A road map to change in response to campaign for an Autism and Learning Disabilities Commissioner

We here at Triple A’s and the One Stop Shop Aberdeen believe that the current campaign for a joint Autism and Learning Disability Commissioner conflating the autistic and learning disability populations will have a detrimental effect on both communities.

As an autistic led organisation, we are working with other organisations and individuals to develop more workable, easier to implement and more cost-effective alternatives.

We have come up with four ideas that will be more effective in raising the voices of autistic people, in protecting our rights, and combating stigma. These ideas can be used either individually or in combination with each other.


1. Raise awareness of existing Commissioners

We believe work should be carried out to raise awareness on what the existing commissioners are and their role. What are the aspects of our lives that can benefit from the support of a commissioner? What kind of support can we expect?

2. Employ autism advisors within existing Commissions

Given that there are already commissioners, we think that each existing relevant Commission should include an, ideally autistic, advisor specialising in autistic knowledge. This idea has gained broad support from all those whom we have shared the proposals with. In addition to this, we also advocate for having autistic staff and interns working in each existing commissioner’s office. This sends a strong message that autistic people are capable and competent, that they are worth listening to and that there are autistic people across all sections of society.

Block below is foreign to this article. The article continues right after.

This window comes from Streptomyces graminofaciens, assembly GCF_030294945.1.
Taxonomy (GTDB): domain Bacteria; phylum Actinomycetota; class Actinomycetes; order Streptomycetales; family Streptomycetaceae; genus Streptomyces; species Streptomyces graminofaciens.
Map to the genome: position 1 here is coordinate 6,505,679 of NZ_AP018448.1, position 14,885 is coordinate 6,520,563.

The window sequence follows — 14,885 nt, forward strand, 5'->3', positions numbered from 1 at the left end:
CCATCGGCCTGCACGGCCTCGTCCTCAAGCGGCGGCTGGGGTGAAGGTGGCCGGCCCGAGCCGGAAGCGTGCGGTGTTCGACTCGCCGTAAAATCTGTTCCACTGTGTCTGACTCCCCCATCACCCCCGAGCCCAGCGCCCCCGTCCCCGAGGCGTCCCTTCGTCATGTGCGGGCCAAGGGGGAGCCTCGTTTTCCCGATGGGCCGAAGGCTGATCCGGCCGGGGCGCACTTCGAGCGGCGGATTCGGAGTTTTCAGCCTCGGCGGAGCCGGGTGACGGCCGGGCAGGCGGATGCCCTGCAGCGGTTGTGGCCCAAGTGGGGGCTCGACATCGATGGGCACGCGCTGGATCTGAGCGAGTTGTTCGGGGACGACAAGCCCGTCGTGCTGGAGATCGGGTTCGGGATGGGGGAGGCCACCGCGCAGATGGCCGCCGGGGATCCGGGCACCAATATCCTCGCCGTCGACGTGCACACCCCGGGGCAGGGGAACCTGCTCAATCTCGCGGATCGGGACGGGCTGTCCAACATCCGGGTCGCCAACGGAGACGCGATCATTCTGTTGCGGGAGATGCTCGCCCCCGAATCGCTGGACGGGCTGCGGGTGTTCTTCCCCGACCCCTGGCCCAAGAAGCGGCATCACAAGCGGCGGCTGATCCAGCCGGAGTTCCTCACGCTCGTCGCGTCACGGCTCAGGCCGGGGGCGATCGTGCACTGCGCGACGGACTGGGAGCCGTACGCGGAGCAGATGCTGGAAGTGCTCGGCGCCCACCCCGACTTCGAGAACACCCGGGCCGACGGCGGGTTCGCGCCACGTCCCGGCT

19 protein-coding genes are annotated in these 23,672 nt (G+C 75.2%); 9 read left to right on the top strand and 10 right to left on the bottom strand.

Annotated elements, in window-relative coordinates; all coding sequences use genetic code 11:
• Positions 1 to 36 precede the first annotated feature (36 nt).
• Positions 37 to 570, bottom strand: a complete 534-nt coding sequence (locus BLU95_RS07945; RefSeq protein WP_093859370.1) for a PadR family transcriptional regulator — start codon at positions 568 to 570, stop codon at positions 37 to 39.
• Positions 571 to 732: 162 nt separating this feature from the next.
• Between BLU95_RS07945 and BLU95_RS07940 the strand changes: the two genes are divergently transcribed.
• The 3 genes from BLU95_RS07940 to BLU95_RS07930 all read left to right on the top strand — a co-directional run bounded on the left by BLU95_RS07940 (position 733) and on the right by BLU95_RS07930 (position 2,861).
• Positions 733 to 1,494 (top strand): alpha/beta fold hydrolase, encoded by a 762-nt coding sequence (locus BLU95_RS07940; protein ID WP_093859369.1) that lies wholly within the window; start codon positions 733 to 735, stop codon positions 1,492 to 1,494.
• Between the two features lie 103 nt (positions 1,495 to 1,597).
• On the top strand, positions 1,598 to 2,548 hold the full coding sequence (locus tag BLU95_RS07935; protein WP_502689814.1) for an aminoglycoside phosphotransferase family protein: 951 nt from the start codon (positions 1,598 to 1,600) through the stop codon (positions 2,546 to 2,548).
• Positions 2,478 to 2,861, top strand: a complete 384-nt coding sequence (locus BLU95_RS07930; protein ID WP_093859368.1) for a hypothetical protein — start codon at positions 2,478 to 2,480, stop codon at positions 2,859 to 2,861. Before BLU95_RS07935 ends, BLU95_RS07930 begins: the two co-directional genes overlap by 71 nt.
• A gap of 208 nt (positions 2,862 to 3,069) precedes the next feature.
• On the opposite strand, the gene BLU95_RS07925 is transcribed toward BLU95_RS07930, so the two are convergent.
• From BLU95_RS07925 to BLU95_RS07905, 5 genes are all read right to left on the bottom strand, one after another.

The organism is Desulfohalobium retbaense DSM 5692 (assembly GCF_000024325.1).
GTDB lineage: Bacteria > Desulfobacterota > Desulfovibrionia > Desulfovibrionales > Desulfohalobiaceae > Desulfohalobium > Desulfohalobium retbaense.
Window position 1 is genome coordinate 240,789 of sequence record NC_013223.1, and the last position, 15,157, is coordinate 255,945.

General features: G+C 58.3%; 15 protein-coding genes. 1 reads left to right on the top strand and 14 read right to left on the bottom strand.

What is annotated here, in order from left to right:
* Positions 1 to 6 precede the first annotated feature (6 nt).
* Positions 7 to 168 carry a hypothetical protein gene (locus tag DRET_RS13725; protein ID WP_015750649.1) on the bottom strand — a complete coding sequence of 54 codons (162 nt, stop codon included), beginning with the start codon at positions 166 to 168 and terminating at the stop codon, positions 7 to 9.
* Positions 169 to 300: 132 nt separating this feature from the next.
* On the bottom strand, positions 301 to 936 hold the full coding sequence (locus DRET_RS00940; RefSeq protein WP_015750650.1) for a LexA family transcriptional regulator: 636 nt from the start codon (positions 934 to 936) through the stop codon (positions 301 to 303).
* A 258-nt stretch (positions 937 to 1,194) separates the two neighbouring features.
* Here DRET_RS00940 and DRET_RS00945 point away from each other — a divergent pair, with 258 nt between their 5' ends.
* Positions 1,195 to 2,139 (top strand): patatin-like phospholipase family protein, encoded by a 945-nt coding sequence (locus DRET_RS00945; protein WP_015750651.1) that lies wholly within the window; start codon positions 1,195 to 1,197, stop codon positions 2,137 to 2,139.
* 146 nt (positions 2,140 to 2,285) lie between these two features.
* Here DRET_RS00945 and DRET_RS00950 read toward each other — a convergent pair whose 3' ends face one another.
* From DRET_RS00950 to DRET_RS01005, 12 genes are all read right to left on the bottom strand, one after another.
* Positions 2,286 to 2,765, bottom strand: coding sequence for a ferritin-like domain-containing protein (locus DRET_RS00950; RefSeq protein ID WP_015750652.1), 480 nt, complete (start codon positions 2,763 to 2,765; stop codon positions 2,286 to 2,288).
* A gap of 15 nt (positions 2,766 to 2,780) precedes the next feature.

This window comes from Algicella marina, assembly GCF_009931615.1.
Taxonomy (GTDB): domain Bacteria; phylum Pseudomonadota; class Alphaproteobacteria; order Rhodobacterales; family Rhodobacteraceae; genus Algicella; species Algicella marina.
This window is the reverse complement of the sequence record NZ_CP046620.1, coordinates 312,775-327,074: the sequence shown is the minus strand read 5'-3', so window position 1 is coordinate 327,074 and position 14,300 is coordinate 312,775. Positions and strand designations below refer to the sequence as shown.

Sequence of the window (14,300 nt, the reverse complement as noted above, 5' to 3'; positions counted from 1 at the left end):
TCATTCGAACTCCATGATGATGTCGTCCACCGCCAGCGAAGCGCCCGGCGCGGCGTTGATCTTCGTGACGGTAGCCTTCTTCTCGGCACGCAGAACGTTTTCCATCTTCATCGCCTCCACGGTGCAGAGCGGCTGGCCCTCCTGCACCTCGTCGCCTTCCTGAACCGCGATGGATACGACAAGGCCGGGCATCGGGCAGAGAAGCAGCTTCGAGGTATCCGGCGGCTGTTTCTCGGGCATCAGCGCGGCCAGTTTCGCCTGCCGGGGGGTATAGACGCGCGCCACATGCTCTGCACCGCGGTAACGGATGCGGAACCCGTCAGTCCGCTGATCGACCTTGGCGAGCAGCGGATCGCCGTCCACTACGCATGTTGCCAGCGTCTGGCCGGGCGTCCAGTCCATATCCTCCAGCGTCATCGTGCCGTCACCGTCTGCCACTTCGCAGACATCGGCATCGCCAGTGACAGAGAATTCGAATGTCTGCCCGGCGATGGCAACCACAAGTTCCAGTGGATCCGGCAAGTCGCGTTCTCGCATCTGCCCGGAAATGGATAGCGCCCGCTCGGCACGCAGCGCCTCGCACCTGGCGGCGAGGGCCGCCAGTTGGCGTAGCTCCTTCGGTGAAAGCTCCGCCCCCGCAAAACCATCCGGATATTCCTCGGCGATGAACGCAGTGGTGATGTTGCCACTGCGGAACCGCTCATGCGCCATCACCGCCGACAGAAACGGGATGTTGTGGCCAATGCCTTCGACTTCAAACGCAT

3. Local Councils should involve autistic people to help implement their local autism strategies

We advocate for local councils to create forums of autistic people with relevant lived and professional experience allowing effective and timely use of best practice. They would perform multiple roles and be closely involved in the writing and implementation of their autism strategies. We supported Aberdeen City Health and Social Care Partnership in the creation of the local Autism Strategy and have a member of staff on the Implementation Group. This has led to more consultation with the local autistic population than in other many areas, and we would want to see this expanded further across Scotland.

4. If the above are not effectual, a Commissioner for Neurodivergence

If there is willing to create a new commissioner’s office, then we would advocate for a commissioner for Neurodivergence. This broad commission would contain several separate offices including an office for autism, one for learning disability, but also offices for any other kind of neurodivergency such as ADHD or Tourette’s.